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Jan 31, 2024, 5:36pm EST
Europe
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Russia’s anti-war presidential candidate submits bid to run against Putin

Insights from The Moscow Times, Meduza, and Novaya Gazeta

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Vera Savina/AFP via Getty Images
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The Russian anti-war candidate Boris Nadezhdin has caused a stir in Russia’s upcoming presidential election – expected to be a closely managed victory lap for Vladimir Putin – after rallying the Russian opposition and gathering widespread support for his campaign to run against the country’s longtime leader.

Nadezhdin on Wednesday submitted more than 100,000 signatures to Russia’s election commission, which will assess their authenticity and decide within 10 days whether he is eligible to compete against Putin for the presidency in the March vote.

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Nadezhdin will likely be barred from running as Putin plans overwhelming victory

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Sources:  
The Moscow Times, Carnegie Politika, Meduza

The election commission may prove to be a stumbling block for Nadezhdin, as it repeatedly has been for Russia’s opposition. The commission has previously barred a number of would-be candidates — including Alexsei Navalny in 2017 — from running against Putin on technicalities. One pro-peace opposition candidate who was building up steam in this year’s election was blocked from running in December due to errors in her nomination papers such as typos.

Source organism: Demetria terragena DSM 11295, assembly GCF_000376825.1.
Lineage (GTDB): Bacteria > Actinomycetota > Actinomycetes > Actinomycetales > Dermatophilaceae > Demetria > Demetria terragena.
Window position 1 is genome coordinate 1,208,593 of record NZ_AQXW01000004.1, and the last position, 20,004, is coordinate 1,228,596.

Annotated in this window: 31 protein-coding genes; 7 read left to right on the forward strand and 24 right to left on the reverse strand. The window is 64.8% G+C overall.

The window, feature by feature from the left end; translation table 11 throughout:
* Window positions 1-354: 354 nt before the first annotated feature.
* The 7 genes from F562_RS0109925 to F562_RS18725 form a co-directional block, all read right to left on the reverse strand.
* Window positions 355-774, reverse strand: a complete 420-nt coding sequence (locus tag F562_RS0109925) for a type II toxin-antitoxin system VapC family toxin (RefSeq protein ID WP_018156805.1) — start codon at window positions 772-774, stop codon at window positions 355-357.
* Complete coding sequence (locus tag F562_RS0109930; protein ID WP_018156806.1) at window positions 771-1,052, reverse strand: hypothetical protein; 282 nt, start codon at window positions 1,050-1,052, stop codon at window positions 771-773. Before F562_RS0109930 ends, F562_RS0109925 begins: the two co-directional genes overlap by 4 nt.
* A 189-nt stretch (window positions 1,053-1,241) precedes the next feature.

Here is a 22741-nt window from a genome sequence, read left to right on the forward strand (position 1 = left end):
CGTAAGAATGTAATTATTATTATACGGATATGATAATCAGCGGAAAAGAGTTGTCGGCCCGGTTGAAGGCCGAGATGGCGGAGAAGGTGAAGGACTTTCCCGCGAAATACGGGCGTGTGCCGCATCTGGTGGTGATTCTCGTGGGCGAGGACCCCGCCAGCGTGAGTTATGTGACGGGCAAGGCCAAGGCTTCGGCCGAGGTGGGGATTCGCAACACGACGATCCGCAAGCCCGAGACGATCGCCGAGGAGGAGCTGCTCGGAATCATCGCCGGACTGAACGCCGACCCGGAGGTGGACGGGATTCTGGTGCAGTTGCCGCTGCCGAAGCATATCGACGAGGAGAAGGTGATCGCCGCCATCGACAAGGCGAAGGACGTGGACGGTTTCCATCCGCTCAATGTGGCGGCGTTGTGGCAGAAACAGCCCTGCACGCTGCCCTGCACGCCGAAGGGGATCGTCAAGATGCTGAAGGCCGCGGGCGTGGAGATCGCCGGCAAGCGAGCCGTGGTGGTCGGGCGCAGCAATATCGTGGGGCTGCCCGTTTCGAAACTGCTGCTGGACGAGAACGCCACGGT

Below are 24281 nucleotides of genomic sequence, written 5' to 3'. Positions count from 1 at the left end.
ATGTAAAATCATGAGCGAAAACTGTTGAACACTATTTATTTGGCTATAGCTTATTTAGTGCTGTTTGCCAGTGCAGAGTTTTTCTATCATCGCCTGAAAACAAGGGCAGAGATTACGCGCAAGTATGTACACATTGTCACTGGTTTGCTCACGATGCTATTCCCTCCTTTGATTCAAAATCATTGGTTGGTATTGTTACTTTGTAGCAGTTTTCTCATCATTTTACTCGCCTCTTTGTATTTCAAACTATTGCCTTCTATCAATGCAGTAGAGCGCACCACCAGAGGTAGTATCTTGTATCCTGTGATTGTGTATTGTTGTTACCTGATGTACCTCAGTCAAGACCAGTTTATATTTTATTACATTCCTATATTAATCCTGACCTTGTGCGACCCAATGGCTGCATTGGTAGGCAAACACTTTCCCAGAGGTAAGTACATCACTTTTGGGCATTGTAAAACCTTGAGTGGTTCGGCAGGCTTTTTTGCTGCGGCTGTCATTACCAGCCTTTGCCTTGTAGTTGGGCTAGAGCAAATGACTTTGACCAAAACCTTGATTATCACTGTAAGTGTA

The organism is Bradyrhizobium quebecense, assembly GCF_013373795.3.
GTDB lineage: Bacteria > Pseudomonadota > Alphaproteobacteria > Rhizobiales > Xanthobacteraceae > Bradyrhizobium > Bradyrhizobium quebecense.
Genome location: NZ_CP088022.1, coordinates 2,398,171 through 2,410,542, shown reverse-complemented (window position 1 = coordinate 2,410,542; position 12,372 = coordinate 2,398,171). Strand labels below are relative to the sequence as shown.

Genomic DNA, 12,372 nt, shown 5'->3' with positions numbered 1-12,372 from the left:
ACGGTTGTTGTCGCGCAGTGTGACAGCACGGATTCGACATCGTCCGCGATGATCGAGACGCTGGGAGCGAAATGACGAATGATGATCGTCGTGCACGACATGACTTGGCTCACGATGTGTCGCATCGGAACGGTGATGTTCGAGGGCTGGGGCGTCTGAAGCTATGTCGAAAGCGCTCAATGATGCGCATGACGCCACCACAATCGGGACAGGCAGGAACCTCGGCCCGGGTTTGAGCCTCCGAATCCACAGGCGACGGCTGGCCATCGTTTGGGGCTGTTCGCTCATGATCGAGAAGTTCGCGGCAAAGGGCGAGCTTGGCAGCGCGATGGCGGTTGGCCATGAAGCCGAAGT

“The most likely scenario is that Nadezhdin will not be allowed to run,” one Russian journalist wrote in Carnegie Politika. “But his success will be noted by both the Russian establishment and the country’s silent opposition.” The election is expected to be closely managed, with sources close to the Kremlin telling Meduza, an independent Russian news outlet, that Putin wants to win with an 80% vote share.

Russia’s only anti-war candidate remains vague on the occupied territories

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Sources:  
BBC, The Washington Post, Sova, Politico, OVD-Info

Nadezhdin has repeatedly called Russia’s invasion of Ukraine “Putin’s fatal mistake” and has said he would end the conflict on his first day as president and open talks over the country’s occupied territories. Even so, some of his positions remain controversial. When Georgian news outlet Sova asked Nadezhdin whether he considered the Russian-occupied territories of Ukraine to be part of Russia, he answered that “this is a matter of negotiations and a peace treaty,” adding that “the position of those who live in Crimea, Kherson and Zaporizhzhia” is more important than his own. Nadezhdin has previously said he has to follow Russian law when he speaks about the war in Ukraine. “If I didn’t, I would get into big trouble,” he told Politico. Russia has charged or detained thousands of people for expressing anti-war sentiments, according to the Russian human rights organization OVD-Info.

Insider background has led to accusations of collusion with Putin

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Sources:  
Current Time, The Wall Street Journal, Politico, Meduza, The Guardian

The fact that Nadezhdin has even been allowed to come this far has led some Russian media outlets to speculate that he is coordinating with the Kremlin to provide an approved opposition candidate to help legitimize the election, the independent Russian outlet Current Time reported. These suspicions are strengthened by Nadezhdin’s ties to key Putin aide Sergei Kiriyenko, and his relationship with the broader Kremlin elite, with whom he is “on a first-name basis”, Politico reported, with Nadezhdin telling the outlet. “We’ve gone fishing, drunk tea with each other.” Nonetheless Nadezhdin has emphasized the fact that his opposition stance dates back to the early 2000s and said he has had no contact with the Putin administration about the election. He has also won the support of key opposition figures such as Aleksei Navalny and the exiled activist Maxim Katz.

Tatiana Stanovaya, an expert on Russian politics, told The Guardian that the Kremlin may have permitted Nadezhdin to collect signatures to “show the hopelessness of the anti-war agenda”, which may have been a mistake. “He was expected to play by the rules,” she said.

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